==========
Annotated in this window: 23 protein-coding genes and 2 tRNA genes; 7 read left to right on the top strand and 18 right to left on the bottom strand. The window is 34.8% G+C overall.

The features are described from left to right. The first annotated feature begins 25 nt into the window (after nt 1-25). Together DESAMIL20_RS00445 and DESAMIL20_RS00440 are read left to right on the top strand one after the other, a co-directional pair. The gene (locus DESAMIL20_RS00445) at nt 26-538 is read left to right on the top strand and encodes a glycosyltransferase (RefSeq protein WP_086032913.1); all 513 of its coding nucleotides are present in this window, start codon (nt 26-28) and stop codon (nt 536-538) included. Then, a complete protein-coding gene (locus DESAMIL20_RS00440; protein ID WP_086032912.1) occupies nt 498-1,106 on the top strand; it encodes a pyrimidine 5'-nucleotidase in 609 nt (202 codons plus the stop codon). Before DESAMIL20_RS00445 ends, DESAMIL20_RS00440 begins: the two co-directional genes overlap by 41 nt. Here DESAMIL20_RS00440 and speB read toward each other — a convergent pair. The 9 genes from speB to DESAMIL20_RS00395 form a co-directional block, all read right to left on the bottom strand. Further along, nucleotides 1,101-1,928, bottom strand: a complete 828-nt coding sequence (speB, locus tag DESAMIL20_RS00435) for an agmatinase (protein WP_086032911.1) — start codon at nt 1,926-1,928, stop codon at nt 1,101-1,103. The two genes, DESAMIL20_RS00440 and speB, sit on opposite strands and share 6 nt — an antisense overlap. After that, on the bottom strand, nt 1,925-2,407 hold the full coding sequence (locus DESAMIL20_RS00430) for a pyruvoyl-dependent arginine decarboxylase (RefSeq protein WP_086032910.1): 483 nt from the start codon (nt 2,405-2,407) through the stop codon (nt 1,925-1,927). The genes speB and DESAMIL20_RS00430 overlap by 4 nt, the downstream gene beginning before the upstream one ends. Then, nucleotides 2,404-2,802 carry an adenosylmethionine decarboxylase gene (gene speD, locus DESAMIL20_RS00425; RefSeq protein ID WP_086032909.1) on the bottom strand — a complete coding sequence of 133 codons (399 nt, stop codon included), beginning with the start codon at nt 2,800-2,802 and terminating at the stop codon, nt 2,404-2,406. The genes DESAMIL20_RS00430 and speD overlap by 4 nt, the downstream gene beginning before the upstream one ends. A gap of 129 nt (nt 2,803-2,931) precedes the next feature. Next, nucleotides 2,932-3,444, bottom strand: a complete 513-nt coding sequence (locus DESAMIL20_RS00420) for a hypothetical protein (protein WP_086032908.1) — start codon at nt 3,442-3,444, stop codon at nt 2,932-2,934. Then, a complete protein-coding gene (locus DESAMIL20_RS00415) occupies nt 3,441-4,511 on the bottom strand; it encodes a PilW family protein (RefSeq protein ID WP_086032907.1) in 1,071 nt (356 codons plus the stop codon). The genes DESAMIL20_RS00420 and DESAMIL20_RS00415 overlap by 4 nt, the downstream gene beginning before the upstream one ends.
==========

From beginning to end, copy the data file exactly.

Annotated in this window: 23 protein-coding genes and 2 tRNA genes; 7 read left to right on the top strand and 18 right to left on the bottom strand. The window is 34.8% G+C overall.

The features are described from left to right. The first annotated feature begins 25 nt into the window (after nt 1-25). Together DESAMIL20_RS00445 and DESAMIL20_RS00440 are read left to right on the top strand one after the other, a co-directional pair. The gene (locus DESAMIL20_RS00445) at nt 26-538 is read left to right on the top strand and encodes a glycosyltransferase (RefSeq protein WP_086032913.1); all 513 of its coding nucleotides are present in this window, start codon (nt 26-28) and stop codon (nt 536-538) included. Then, a complete protein-coding gene (locus DESAMIL20_RS00440; protein ID WP_086032912.1) occupies nt 498-1,106 on the top strand; it encodes a pyrimidine 5'-nucleotidase in 609 nt (202 codons plus the stop codon). Before DESAMIL20_RS00445 ends, DESAMIL20_RS00440 begins: the two co-directional genes overlap by 41 nt. Here DESAMIL20_RS00440 and speB read toward each other — a convergent pair. The 9 genes from speB to DESAMIL20_RS00395 form a co-directional block, all read right to left on the bottom strand. Further along, nucleotides 1,101-1,928, bottom strand: a complete 828-nt coding sequence (speB, locus tag DESAMIL20_RS00435) for an agmatinase (protein WP_086032911.1) — start codon at nt 1,926-1,928, stop codon at nt 1,101-1,103. The two genes, DESAMIL20_RS00440 and speB, sit on opposite strands and share 6 nt — an antisense overlap. After that, on the bottom strand, nt 1,925-2,407 hold the full coding sequence (locus DESAMIL20_RS00430) for a pyruvoyl-dependent arginine decarboxylase (RefSeq protein WP_086032910.1): 483 nt from the start codon (nt 2,405-2,407) through the stop codon (nt 1,925-1,927). The genes speB and DESAMIL20_RS00430 overlap by 4 nt, the downstream gene beginning before the upstream one ends. Then, nucleotides 2,404-2,802 carry an adenosylmethionine decarboxylase gene (gene speD, locus DESAMIL20_RS00425; RefSeq protein ID WP_086032909.1) on the bottom strand — a complete coding sequence of 133 codons (399 nt, stop codon included), beginning with the start codon at nt 2,800-2,802 and terminating at the stop codon, nt 2,404-2,406. The genes DESAMIL20_RS00430 and speD overlap by 4 nt, the downstream gene beginning before the upstream one ends. A gap of 129 nt (nt 2,803-2,931) precedes the next feature. Next, nucleotides 2,932-3,444, bottom strand: a complete 513-nt coding sequence (locus DESAMIL20_RS00420) for a hypothetical protein (protein WP_086032908.1) — start codon at nt 3,442-3,444, stop codon at nt 2,932-2,934. Then, a complete protein-coding gene (locus DESAMIL20_RS00415) occupies nt 3,441-4,511 on the bottom strand; it encodes a PilW family protein (RefSeq protein ID WP_086032907.1) in 1,071 nt (356 codons plus the stop codon). The genes DESAMIL20_RS00420 and DESAMIL20_RS00415 overlap by 4 nt, the downstream gene beginning before the upstream one ends.